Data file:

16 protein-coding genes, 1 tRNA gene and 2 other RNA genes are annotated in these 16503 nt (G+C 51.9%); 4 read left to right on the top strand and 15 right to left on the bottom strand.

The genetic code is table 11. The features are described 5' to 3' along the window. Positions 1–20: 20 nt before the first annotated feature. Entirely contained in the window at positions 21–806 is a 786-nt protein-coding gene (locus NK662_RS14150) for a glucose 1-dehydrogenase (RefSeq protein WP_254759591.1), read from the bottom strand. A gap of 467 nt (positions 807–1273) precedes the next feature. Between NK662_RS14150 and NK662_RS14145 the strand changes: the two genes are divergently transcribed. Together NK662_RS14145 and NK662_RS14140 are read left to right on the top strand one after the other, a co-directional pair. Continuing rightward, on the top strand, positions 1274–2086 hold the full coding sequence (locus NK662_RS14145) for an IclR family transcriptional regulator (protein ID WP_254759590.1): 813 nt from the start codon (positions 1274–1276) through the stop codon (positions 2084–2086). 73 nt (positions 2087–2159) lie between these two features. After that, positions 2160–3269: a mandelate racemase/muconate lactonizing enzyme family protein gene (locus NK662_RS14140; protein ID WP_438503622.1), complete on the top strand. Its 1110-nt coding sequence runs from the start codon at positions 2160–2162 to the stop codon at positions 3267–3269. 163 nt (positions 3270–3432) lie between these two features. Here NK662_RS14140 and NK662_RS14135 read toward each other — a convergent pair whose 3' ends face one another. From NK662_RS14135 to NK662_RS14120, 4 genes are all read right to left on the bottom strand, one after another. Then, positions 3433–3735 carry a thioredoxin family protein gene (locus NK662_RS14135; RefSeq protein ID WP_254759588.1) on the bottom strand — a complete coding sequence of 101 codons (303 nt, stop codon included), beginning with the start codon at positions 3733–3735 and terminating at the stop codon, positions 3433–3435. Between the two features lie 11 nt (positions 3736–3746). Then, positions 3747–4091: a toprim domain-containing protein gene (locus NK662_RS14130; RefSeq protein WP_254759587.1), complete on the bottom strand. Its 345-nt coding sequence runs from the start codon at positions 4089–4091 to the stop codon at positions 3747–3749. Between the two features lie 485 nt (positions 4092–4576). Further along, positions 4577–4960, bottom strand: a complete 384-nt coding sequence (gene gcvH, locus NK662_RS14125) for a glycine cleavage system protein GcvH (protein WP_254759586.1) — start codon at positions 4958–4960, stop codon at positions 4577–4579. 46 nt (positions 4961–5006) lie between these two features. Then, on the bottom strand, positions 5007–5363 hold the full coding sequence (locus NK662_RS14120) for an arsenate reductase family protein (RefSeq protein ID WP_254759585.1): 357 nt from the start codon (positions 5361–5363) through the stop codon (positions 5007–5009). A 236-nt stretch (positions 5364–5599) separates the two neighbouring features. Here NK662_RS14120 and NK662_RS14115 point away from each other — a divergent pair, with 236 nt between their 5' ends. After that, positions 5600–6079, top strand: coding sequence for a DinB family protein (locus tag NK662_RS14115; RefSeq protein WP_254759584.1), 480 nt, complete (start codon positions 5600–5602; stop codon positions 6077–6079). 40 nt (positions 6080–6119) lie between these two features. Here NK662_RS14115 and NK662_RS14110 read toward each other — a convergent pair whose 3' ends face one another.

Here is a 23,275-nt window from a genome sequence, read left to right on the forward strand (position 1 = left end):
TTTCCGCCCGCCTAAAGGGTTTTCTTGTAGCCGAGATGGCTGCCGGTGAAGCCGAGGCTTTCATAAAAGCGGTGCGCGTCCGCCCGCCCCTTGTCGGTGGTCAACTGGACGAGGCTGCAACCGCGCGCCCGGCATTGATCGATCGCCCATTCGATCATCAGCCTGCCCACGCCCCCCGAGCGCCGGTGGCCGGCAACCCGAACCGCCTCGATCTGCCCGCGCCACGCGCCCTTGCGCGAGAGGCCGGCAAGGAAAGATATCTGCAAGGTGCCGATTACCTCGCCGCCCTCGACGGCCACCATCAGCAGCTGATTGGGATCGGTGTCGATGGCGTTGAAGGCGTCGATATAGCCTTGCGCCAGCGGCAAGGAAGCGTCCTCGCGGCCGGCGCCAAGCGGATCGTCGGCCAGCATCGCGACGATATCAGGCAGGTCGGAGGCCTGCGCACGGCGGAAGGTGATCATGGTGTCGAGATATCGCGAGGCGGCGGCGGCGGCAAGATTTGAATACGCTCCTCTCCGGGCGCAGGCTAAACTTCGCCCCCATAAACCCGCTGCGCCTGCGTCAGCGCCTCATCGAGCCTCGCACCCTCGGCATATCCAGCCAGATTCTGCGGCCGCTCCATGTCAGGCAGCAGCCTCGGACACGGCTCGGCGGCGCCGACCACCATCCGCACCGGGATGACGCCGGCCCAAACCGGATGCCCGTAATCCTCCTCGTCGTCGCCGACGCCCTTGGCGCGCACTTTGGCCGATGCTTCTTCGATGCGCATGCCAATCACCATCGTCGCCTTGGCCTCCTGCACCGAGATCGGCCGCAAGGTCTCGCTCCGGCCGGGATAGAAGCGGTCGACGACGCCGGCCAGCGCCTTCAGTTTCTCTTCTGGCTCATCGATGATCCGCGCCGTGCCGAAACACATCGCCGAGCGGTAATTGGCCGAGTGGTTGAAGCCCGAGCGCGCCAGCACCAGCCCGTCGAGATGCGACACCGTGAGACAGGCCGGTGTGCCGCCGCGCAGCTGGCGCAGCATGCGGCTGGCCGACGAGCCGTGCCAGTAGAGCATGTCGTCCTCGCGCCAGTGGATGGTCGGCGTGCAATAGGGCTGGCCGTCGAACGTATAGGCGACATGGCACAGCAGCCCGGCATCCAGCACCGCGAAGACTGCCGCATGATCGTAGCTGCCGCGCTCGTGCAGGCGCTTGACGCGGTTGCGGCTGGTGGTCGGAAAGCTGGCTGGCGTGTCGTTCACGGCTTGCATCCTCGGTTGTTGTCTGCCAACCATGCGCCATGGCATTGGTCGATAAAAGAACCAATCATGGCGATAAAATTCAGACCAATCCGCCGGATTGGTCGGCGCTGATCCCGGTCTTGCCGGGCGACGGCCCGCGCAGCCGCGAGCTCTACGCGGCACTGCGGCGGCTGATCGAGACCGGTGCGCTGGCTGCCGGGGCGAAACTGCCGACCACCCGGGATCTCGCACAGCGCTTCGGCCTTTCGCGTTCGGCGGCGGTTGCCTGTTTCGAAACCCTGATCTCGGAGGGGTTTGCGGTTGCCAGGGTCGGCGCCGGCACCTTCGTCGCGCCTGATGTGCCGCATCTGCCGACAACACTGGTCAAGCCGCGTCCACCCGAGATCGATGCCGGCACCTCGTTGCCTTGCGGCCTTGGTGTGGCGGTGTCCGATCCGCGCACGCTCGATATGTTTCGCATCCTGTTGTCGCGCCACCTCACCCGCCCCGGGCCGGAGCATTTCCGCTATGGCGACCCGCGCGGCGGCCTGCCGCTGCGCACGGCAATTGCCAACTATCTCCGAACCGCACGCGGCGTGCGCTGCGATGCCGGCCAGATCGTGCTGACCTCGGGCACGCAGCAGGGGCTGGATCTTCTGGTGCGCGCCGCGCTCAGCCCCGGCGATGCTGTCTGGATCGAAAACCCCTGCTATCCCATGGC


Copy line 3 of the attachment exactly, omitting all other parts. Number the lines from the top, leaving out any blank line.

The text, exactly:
Here is a 23,275-nt window from a genome sequence, read left to right on the forward strand (position 1 = left end):